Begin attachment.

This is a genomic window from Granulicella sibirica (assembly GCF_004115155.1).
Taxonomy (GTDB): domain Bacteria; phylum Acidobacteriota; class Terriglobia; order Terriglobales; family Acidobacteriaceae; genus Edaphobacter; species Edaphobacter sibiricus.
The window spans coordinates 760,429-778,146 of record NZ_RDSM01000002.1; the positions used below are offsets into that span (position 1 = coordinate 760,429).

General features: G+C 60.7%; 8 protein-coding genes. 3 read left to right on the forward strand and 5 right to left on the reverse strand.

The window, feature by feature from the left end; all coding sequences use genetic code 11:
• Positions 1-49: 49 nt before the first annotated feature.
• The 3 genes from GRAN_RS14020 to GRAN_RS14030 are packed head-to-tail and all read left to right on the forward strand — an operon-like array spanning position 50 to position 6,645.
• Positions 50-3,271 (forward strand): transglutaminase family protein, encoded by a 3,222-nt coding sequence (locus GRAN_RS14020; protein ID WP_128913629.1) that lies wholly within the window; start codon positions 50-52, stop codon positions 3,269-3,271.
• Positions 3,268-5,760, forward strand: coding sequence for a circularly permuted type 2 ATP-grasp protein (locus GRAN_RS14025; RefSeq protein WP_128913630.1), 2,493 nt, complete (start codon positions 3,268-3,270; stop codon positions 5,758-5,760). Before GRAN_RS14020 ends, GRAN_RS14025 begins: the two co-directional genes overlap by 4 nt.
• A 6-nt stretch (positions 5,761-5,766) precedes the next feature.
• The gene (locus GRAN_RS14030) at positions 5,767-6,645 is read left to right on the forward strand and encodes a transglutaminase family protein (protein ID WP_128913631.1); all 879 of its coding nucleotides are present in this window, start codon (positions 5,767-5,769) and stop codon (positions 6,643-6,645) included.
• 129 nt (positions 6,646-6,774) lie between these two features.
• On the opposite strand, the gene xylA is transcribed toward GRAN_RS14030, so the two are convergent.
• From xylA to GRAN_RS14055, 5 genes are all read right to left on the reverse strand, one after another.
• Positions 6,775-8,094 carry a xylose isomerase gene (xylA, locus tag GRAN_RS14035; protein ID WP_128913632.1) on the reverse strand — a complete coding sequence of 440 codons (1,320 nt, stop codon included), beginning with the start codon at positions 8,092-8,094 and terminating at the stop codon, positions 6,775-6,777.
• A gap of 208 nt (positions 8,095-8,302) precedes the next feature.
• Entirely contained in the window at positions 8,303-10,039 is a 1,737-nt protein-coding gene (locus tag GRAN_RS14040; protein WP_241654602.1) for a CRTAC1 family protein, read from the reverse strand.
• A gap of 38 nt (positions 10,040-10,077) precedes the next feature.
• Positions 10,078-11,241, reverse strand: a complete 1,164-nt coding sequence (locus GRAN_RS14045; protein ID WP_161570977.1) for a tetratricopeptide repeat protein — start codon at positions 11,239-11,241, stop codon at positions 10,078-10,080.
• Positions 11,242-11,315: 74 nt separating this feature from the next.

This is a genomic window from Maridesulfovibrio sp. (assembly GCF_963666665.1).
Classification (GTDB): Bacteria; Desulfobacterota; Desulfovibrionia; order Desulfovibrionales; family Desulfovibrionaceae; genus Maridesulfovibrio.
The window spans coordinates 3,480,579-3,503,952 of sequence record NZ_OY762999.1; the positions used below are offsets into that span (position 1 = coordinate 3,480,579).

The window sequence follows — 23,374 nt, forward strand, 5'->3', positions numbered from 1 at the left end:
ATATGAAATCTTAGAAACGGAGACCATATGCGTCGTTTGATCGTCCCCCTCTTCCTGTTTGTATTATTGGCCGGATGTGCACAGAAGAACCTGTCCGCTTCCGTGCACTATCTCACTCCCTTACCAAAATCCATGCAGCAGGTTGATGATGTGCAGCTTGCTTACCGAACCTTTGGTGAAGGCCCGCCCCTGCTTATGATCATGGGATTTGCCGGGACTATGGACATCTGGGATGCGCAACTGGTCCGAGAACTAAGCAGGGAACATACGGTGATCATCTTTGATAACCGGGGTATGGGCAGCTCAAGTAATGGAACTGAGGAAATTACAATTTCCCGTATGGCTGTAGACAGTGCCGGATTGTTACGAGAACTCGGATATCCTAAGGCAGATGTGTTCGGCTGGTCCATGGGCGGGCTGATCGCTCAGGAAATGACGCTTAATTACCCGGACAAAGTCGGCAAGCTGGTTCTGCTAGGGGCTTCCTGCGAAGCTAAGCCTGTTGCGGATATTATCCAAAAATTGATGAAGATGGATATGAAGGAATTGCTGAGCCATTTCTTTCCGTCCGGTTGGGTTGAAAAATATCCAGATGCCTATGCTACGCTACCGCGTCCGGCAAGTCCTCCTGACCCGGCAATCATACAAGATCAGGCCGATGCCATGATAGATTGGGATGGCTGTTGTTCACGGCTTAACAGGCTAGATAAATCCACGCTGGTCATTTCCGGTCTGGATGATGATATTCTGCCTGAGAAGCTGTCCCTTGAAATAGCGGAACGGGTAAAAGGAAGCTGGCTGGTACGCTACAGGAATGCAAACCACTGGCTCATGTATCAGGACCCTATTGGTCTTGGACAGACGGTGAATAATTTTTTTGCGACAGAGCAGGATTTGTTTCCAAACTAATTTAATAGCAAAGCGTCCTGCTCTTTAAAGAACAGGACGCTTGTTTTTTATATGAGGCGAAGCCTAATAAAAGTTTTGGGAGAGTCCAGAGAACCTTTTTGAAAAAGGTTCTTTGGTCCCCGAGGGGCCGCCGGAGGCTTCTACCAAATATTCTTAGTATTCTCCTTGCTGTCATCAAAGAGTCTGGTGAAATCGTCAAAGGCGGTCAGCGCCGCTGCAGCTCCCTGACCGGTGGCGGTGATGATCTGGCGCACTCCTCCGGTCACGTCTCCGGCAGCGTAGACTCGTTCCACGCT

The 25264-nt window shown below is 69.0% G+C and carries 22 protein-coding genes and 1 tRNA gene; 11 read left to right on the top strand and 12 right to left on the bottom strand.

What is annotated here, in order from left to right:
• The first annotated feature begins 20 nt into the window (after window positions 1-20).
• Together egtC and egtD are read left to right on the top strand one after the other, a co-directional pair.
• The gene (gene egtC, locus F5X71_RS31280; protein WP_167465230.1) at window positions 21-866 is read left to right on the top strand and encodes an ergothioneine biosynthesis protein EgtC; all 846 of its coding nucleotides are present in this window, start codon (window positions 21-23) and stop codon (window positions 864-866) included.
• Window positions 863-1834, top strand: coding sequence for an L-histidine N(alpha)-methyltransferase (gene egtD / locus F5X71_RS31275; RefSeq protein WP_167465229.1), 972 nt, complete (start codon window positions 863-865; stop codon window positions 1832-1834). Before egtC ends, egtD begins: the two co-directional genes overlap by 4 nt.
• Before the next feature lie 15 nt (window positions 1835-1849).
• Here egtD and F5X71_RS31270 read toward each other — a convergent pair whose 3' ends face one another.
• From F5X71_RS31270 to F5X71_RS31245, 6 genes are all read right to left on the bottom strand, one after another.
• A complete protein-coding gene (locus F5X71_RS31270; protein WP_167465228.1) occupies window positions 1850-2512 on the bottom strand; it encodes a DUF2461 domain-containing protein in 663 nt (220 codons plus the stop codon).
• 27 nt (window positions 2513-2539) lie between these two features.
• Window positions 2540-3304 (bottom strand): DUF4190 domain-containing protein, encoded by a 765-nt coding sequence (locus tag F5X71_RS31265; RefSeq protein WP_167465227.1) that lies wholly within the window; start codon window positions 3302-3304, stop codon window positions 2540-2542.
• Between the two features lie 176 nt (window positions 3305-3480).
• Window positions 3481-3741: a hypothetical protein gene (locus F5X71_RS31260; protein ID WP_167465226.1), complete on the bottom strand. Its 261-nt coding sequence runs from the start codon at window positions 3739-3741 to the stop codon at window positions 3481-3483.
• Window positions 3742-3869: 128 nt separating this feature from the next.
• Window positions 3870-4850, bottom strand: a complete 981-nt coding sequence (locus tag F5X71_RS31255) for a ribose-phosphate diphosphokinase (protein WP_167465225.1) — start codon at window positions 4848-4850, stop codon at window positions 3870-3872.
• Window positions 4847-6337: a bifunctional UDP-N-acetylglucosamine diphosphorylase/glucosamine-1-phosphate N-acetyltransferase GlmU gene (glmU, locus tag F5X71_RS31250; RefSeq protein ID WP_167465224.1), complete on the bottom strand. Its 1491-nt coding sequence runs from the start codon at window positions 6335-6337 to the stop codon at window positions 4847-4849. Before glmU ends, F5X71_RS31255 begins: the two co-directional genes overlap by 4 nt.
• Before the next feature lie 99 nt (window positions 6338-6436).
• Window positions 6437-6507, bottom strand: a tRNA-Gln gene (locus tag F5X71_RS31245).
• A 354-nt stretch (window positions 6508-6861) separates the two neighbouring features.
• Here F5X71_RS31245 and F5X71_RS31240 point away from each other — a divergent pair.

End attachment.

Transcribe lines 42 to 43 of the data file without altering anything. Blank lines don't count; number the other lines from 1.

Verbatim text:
• Window positions 4847-6337: a bifunctional UDP-N-acetylglucosamine diphosphorylase/glucosamine-1-phosphate N-acetyltransferase GlmU gene (glmU, locus tag F5X71_RS31250; RefSeq protein ID WP_167465224.1), complete on the bottom strand. Its 1491-nt coding sequence runs from the start codon at window positions 6335-6337 to the stop codon at window positions 4847-4849. Before glmU ends, F5X71_RS31255 begins: the two co-directional genes overlap by 4 nt.
• Before the next feature lie 99 nt (window positions 6338-6436).